Quantitatively, the results in the present study conform reasonably well with those in Bernardini *et al.* (Reference Bernardini, Asproulias, Larsson, Pirozzoli and Grasso2016). The slight difference can be attributed to the different Reynolds numbers between the two datasets. They are also qualitatively consistent with the results reported by previous studies (Pirozzoli & Bernardini Reference Pirozzoli and Bernardini2011*a*; Bernardini *et al.* Reference Bernardini, Asproulias, Larsson, Pirozzoli and Grasso2016; Fang *et al.* Reference Fang, Zheltovodov, Yao, Moulinec and Emerson2020). Upstream of the interaction zone ($x^* \lesssim -3.0$), the maxima of the Reynolds normal and shear stresses are attained in the near-wall region below $y^* \approx 0.1$. As the flow goes through the interaction zone, the normal components of the Reynolds stress (figure 2*a*–*c*) are greatly amplified, with their peaks rising from the near-wall region to $y^* \approx 0.3$. It has been proven in our previous study (Yu *et al.* Reference Yu, Zhao, Tang, Yuan and Xu2022) that the physical counterparts of the highly intensified turbulent fluctuations in the outer region are the large-scale low-speed streaks and cross-stream circulations downstream of the interaction zone, as can be visualized in figure 3. As the flow approaches further downstream, the large-scale structures gradually decay. The instantaneous field in figure 3(*a*) and the reappearing near-wall peak of $R_{uu}$ below $y^* \approx 0.1$ in figure 2(*a*) further indicate that the near-wall small-scale structures start to reform at $x^* \approx 4.0$. The Reynolds shear stress in figure 2(*d*) reaches maxima at $x^* \approx 1.0$, a slightly downstream location compared with the Reynolds normal stresses.

## 3. Mean velocity and Reynolds stress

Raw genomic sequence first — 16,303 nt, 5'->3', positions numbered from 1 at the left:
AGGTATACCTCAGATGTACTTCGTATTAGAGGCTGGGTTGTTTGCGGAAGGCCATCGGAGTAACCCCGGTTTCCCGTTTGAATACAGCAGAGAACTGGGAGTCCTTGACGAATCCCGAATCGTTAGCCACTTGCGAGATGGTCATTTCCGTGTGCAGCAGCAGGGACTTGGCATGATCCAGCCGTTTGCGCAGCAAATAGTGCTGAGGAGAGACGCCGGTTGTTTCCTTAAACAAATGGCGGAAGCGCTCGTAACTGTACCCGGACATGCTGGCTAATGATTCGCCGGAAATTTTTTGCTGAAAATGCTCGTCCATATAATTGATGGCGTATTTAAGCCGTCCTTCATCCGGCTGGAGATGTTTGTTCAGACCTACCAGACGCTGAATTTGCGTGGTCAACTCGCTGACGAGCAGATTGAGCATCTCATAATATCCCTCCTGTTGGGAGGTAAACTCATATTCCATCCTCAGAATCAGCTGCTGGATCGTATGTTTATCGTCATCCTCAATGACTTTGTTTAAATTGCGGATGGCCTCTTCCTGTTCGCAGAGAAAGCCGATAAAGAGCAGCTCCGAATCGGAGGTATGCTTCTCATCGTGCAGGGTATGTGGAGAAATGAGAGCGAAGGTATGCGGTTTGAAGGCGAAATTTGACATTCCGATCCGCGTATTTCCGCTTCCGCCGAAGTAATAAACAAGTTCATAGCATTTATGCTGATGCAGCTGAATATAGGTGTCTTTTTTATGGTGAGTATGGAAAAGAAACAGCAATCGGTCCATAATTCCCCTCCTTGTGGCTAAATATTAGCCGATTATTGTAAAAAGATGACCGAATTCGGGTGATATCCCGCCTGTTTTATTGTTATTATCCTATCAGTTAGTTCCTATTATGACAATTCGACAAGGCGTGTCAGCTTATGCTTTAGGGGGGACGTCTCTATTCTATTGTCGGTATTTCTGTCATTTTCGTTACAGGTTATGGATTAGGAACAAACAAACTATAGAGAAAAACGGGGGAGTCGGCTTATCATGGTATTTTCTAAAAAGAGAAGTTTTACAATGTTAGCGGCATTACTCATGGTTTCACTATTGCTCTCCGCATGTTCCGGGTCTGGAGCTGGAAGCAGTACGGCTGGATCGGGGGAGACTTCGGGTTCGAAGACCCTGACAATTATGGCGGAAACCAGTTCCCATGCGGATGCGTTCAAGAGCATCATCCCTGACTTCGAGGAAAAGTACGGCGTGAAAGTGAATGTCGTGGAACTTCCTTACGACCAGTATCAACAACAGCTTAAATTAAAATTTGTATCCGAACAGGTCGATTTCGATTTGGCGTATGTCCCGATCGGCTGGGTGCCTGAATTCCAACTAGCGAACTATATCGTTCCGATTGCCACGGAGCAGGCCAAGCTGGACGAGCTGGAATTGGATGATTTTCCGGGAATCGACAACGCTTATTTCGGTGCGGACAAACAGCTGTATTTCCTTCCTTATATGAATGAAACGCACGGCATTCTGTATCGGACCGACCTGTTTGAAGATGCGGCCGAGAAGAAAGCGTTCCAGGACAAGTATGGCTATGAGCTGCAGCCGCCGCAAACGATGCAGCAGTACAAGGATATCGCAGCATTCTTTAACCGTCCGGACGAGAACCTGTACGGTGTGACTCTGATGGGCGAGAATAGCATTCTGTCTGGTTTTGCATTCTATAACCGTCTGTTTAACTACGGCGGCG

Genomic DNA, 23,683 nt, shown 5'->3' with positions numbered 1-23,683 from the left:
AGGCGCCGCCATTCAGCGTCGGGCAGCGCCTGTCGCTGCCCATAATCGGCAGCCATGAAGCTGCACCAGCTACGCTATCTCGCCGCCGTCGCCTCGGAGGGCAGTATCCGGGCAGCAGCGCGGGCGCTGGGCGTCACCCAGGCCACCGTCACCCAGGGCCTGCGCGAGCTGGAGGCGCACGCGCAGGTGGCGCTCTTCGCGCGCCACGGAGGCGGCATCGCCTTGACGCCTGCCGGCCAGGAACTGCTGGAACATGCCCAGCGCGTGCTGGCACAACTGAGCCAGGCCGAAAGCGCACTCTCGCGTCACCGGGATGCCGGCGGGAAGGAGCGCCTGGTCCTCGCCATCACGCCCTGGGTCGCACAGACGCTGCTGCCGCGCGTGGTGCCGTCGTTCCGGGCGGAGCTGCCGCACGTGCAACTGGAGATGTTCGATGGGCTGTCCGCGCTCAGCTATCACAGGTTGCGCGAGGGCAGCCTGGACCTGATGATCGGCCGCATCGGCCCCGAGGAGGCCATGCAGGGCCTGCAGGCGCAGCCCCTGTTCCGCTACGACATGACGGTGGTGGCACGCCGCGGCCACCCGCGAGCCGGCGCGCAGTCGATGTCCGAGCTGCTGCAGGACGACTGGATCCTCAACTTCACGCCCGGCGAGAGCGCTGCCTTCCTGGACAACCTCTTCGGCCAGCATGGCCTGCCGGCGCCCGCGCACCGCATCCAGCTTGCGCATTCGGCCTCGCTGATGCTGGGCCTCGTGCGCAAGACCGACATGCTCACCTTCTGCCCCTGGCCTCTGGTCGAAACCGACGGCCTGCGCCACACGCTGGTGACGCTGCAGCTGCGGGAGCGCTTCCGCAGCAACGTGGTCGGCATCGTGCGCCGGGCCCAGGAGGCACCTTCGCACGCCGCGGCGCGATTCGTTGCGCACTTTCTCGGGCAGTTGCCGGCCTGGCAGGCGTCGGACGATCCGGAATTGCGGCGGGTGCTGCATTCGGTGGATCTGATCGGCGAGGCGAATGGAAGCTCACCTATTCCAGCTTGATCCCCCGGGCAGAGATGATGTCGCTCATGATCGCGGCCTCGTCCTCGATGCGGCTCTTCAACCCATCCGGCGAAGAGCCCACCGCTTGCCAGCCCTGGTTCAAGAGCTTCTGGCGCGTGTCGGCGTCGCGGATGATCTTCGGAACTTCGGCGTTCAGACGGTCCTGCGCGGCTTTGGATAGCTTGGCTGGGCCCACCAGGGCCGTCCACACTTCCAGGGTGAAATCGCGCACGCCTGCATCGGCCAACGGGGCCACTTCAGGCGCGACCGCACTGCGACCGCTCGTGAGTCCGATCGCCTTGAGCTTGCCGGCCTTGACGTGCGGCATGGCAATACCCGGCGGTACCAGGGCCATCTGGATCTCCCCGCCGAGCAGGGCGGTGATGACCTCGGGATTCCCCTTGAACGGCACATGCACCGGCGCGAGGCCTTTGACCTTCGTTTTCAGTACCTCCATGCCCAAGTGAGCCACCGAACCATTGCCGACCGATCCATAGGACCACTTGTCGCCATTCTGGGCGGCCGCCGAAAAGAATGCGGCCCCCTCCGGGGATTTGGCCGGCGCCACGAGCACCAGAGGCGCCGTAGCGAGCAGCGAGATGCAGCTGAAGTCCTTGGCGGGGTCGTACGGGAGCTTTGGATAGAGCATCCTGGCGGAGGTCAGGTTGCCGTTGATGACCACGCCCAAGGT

In the subsequent discussions, we primarily present the statistical results at the streamwise station $x_r= 15 \delta _{in}$ ($x^*_r=-10.0$) as the reference for canonical wall-bounded turbulence, and at the stations downstream the interaction zone at $x_1=35 \delta _{in}$ ($x^*_1 = 3.3$), $x_2=40 \delta _{in}$ ($x^*_2 = 6.7$), $x_3=45 \delta _{in}$ ($x^*_3 = 10.0$), $x_4=50 \delta _{in}$ ($x^*_4 = 13.3$) and $x_5=55 \delta _{in}$ ($x^*_5 = 16.7$) to analyse the turbulent evolution in the post-shock region, as displayed in figure 4. Line legends are listed in table 2.

The mean velocity profiles at the six streamwise stations are displayed in figure 5. The abscissa and the ordinate in figure 5(*a*) are normalized by the local boundary layer thickness $\delta$ and the mean velocity at the outer edge of the boundary layer $u_\delta$, hereinafter referred to as the ‘outer scales’. Figure 5(*b*) displays the van Driest transformation of mean velocity, written as

The abscissa and the ordinate are normalized by viscous scales, defined as

*a*–

*d*)\begin{equation} \tau_w = \mu_w \left.\frac{\partial \bar u}{\partial y}\right|_w,\quad u_\tau = \sqrt{\frac{\tau_w}{\bar \rho_w}},\quad \delta_\nu = \frac{\mu_w}{\bar \rho_w u_\tau},\quad y^+= \frac{y}{\delta_\nu}, \end{equation}

with $\tau _w$, $\bar \rho _w$ and $\mu _w$ denoting the mean shear stress, density and dynamic viscosity on the wall. The van Driest transformed velocity at the reference station $x_r$ follows that of the canonical wall-bounded turbulence, obeying the linear law in the viscous sublayer $y^+ \lesssim 5$, and the logarithmic law above $y^+ \approx 30$. For the mean velocity at $x_1$ immediately downstream of the interaction zone, the intercept in the logarithmic region is significantly lower than the standard value $5.0$, while the velocity in the wake region rises to a higher value. This indicates a lower wall shear stress and a stronger mean shear above $y^+ \approx 10$. Under the outer scales, it is observed that the velocity defect is increased, and there is an obvious inflection point at $y/\delta \approx 0.3$. These are caused by the mixing layer related to the flow retardation and separation within the interaction zone. Compared with the mean velocity profile at $x_r$, the shear rate is lower below $y/\delta \approx 0.1$, and much higher from $y /\delta \approx 0.2$ to the outer edge of the boundary layer. As it goes downstream, the mean velocity profiles gradually return to those of the canonical wall-bounded turbulence. At $x_4$, a distance nearly $13.3 \delta _r$ downstream of the impinging point, the intercepts in the logarithmic region rise anew to $5.0$ and the residue of the mixing layer vanishes visually. These results are consistent with those reported in previous studies (Pirozzoli & Grasso Reference Pirozzoli and Grasso2006; Baidya *et al.* Reference Baidya, Scharnowski, Bross and Kähler2020).